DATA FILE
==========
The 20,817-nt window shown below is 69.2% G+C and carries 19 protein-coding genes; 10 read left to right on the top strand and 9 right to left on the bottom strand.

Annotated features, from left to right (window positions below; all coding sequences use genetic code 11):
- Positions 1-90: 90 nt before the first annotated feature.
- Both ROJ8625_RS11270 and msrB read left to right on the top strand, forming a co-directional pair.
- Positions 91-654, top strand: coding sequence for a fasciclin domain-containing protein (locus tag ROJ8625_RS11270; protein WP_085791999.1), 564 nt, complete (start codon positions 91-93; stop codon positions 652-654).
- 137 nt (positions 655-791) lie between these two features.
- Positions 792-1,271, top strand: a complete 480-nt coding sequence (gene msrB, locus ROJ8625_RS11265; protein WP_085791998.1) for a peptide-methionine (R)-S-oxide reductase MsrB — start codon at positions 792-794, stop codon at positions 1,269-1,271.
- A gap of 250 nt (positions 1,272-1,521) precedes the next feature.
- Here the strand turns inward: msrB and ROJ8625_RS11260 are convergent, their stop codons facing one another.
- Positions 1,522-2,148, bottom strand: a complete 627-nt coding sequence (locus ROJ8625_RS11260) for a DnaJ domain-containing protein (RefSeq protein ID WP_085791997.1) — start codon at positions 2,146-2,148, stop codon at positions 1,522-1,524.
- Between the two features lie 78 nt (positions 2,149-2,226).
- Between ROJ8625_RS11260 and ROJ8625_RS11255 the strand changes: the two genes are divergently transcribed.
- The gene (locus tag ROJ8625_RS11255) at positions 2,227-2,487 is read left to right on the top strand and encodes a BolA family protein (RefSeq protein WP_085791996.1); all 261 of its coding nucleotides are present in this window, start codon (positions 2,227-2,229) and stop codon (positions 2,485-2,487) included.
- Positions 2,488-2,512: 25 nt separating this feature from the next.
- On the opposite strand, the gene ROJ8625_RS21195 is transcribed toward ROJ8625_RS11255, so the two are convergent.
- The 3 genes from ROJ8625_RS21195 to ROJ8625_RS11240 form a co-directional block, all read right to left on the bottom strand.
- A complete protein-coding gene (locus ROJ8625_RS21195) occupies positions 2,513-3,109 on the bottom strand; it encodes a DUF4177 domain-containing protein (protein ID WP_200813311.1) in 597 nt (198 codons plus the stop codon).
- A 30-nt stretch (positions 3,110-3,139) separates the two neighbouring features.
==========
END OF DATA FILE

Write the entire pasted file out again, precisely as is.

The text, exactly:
The 20,817-nt window shown below is 69.2% G+C and carries 19 protein-coding genes; 10 read left to right on the top strand and 9 right to left on the bottom strand.

Annotated features, from left to right (window positions below; all coding sequences use genetic code 11):
- Positions 1-90: 90 nt before the first annotated feature.
- Both ROJ8625_RS11270 and msrB read left to right on the top strand, forming a co-directional pair.
- Positions 91-654, top strand: coding sequence for a fasciclin domain-containing protein (locus tag ROJ8625_RS11270; protein WP_085791999.1), 564 nt, complete (start codon positions 91-93; stop codon positions 652-654).
- 137 nt (positions 655-791) lie between these two features.
- Positions 792-1,271, top strand: a complete 480-nt coding sequence (gene msrB, locus ROJ8625_RS11265; protein WP_085791998.1) for a peptide-methionine (R)-S-oxide reductase MsrB — start codon at positions 792-794, stop codon at positions 1,269-1,271.
- A gap of 250 nt (positions 1,272-1,521) precedes the next feature.
- Here the strand turns inward: msrB and ROJ8625_RS11260 are convergent, their stop codons facing one another.
- Positions 1,522-2,148, bottom strand: a complete 627-nt coding sequence (locus ROJ8625_RS11260) for a DnaJ domain-containing protein (RefSeq protein ID WP_085791997.1) — start codon at positions 2,146-2,148, stop codon at positions 1,522-1,524.
- Between the two features lie 78 nt (positions 2,149-2,226).
- Between ROJ8625_RS11260 and ROJ8625_RS11255 the strand changes: the two genes are divergently transcribed.
- The gene (locus tag ROJ8625_RS11255) at positions 2,227-2,487 is read left to right on the top strand and encodes a BolA family protein (RefSeq protein WP_085791996.1); all 261 of its coding nucleotides are present in this window, start codon (positions 2,227-2,229) and stop codon (positions 2,485-2,487) included.
- Positions 2,488-2,512: 25 nt separating this feature from the next.
- On the opposite strand, the gene ROJ8625_RS21195 is transcribed toward ROJ8625_RS11255, so the two are convergent.
- The 3 genes from ROJ8625_RS21195 to ROJ8625_RS11240 form a co-directional block, all read right to left on the bottom strand.
- A complete protein-coding gene (locus ROJ8625_RS21195) occupies positions 2,513-3,109 on the bottom strand; it encodes a DUF4177 domain-containing protein (protein ID WP_200813311.1) in 597 nt (198 codons plus the stop codon).
- A 30-nt stretch (positions 3,110-3,139) separates the two neighbouring features.